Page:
Chris Arnold NPR correspondent Chris Arnold is based in Boston. His reports are heard regularly on NPR's award-winning newsmagazines Morning Edition, All Things Considered and Weekend Edition.
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A handful of experts are pointing to business uncertainty and a few financial and economic indicators as signs of a possible recession on the horizon. Lynne Sladky/AP hide caption

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Lynne Sladky/AP

Is The U.S. Headed For Recession?

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Supreme Court Sides With American Express In Antitrust Case

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Tensions Rise Between U.S. And China Over Trade Actions

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Comptroller of the Currency Joseph Otting, a former bank executive, is testifying before Congress this week about reshaping some banking rules. Alex Brandon/AP hide caption

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Alex Brandon/AP

Former Banker, Now Regulator, Wants To Allow Banks To Make Payday-Style Loans

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Mulvaney Further Scales Back CFPB Role As An Aggressive Watchdog

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Mick Mulvaney speaks during a November news conference at the Consumer Financial Protection Bureau. On Wednesday, he moved to effectively disband the agency's Consumer Advisory Council. Jacquelyn Martin/AP hide caption

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Jacquelyn Martin/AP

Mick Mulvaney Effectively Fires CFPB Advisory Council

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U.S. Jobless Rate Drops To 3.8 Percent

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A "help wanted" sign hangs on a window of a restaurant in New York City. The U.S. economy gained a stronger-than-expected 223,000 jobs last month and the unemployment rate edged down to an 18-year low. Drew Angerer/Getty Images hide caption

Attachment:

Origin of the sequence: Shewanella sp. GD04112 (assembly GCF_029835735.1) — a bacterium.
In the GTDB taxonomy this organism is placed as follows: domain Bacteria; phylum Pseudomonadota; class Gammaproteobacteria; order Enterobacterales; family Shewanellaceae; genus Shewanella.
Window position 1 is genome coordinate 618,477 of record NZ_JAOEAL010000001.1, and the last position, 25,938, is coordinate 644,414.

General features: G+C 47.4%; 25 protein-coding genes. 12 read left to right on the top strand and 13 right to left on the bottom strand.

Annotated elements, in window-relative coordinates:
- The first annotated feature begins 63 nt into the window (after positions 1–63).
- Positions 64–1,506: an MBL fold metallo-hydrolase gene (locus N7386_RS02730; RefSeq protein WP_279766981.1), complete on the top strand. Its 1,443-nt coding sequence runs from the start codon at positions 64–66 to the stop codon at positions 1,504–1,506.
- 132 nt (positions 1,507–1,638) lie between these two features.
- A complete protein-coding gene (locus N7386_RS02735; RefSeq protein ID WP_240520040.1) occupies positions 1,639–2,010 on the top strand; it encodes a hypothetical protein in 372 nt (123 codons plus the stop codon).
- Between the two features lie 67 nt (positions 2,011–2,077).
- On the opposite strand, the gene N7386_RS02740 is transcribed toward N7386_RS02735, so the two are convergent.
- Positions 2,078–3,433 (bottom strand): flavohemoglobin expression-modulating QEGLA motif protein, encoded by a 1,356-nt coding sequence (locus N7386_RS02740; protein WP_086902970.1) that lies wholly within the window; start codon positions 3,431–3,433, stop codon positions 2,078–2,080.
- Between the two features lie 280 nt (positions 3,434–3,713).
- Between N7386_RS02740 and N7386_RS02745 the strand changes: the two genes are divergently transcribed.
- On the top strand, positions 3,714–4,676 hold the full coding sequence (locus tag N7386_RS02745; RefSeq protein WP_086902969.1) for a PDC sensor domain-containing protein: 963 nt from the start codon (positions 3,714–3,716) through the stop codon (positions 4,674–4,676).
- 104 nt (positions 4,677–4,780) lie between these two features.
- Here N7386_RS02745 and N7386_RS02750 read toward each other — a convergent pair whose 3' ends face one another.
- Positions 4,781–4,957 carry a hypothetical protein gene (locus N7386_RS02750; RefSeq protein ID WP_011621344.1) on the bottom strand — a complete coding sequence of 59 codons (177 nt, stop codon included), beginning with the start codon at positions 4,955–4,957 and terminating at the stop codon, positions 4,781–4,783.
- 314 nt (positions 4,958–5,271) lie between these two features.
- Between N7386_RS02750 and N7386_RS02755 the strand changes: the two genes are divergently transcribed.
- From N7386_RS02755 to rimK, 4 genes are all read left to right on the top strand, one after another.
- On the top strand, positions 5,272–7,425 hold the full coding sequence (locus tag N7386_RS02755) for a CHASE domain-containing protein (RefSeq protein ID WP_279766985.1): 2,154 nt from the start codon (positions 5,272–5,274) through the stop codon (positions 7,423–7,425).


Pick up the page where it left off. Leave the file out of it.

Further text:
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Drew Angerer/Getty Images

Unemployment Rate Drops To 3.8 Percent, Lowest Since 2000

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Federal Reserve Proposes Changes To Volcker Rule

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Trump Administration Considers Steep Tariffs Against Foreign Automakers

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Under legislation approved by the House on Tuesday, SunTrust and other banks with up to $250 billion in assets could be exempted from the toughest rules of the Dodd-Frank law. Jim Watson/AFP/Getty Images hide caption

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Jim Watson/AFP/Getty Images

Congress Rolls Back Part Of Dodd-Frank, Easing Rules For Midsize, Smaller Banks

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Kaitlyn McCollum teaches at Columbia Central High School in Tennessee. After being told her TEACH grant paperwork was late, her grants were converted to loans. "I'm on the phone in between classes ... trying to get all of this information together, crying, trying to plead my case," she says. Stacy Kranitz for NPR hide caption

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Stacy Kranitz for NPR

Education Department Launches 'Top-To-Bottom' Review Of Teachers' Grant Program

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Mick Mulvaney, acting director of the CFPB, testifies at a House hearing. Manuel Balce Ceneta/AP hide caption

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Manuel Balce Ceneta/AP

Worries That A Federal Student Loan Watchdog Will Be Muzzled

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GOP Lawmakers Aim To Roll Back Regs Using Old Law In A New Way

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